If Stewart had never cooperated, she wouldn't be facing the likelihood of a jail sentence now. And Martha isn't alone. Two former Enron executives, Kevin A. Howard and Michael W. Krautz, have also been criminally charged for allegedly lying to federal investigators in voluntary pre-indictment interviews. Stories like these are common -- and they are a big reason why most of the defense lawyers interviewed by BusinessWeek generally don't allow their clients to speak to government investigators. "It's over my dead body that a client goes in and talks," says criminal defense attorney and novelist Scott Turow. "It just doesn't work out."
But there are a few exceptions to this rule. Managers who are have tangible proof of their innocence should go in and talk, as should those who are undeniably guilty. Sometimes executives who are involved in crimes with lots of co-conspirators can also help their cause by sprinting into the prosecutor's office to strike a deal first. In the Enron case, "there were a number of people who were on the bubble that the government struck deals with and opted not to charge," says one lawyer who represents several former employees. The Justice Dept. "needed witnesses, and it couldn't charge everybody."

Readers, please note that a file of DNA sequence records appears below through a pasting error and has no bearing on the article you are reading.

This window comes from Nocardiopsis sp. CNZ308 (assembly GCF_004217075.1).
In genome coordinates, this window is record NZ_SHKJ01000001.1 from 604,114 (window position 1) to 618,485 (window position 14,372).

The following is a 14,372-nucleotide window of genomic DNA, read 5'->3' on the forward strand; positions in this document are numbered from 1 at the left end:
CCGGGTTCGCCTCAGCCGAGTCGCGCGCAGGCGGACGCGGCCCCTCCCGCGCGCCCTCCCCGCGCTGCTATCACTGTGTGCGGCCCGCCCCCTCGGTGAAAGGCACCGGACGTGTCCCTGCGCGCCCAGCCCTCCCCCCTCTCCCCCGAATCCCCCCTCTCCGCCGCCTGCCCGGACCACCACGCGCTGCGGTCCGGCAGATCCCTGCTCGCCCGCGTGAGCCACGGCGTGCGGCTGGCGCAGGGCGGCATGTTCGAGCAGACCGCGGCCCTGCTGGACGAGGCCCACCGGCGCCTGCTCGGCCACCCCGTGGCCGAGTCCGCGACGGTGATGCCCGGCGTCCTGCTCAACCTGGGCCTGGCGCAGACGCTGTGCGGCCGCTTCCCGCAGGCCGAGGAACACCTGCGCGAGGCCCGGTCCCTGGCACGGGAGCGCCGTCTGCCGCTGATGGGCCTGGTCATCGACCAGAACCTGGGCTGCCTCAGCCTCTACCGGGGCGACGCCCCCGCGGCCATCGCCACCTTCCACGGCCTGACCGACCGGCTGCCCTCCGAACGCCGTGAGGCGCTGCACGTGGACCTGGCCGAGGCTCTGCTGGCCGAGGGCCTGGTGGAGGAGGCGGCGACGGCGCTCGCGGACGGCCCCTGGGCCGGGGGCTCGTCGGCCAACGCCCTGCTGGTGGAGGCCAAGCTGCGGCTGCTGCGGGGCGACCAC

2 ACCEPTING A PLEA BARGAIN
This is often the most important decision defense lawyers make. According to the Administrative Office of U.S. Courts., about 87% of all federal fraud cases are resolved with plea bargains. While great courtroom orators may get all the ink, they are not as valuable to most accused criminals as cagey behind-the-scenes negotiators. The most effective advocates are frequently the ones whose clients never set foot in a courtroom -- or better yet, are never charged.
The incentives to make a deal have never been greater. Why? Because the federal sentencing guidelines for white-collar criminals keep getting tougher, giving judges less discretion over penalties. That means that if a jury finds an executive guilty, defense lawyers no longer have much leeway to bail their clients out at the sentencing hearing. Unlike the old days, "the judge can't just say: 'You come from an impoverished background, you're a nice guy, you got wrapped up in this, and I'm going to go below the guidelines,"' says Houston criminal defense specialist Philip H. Hilder.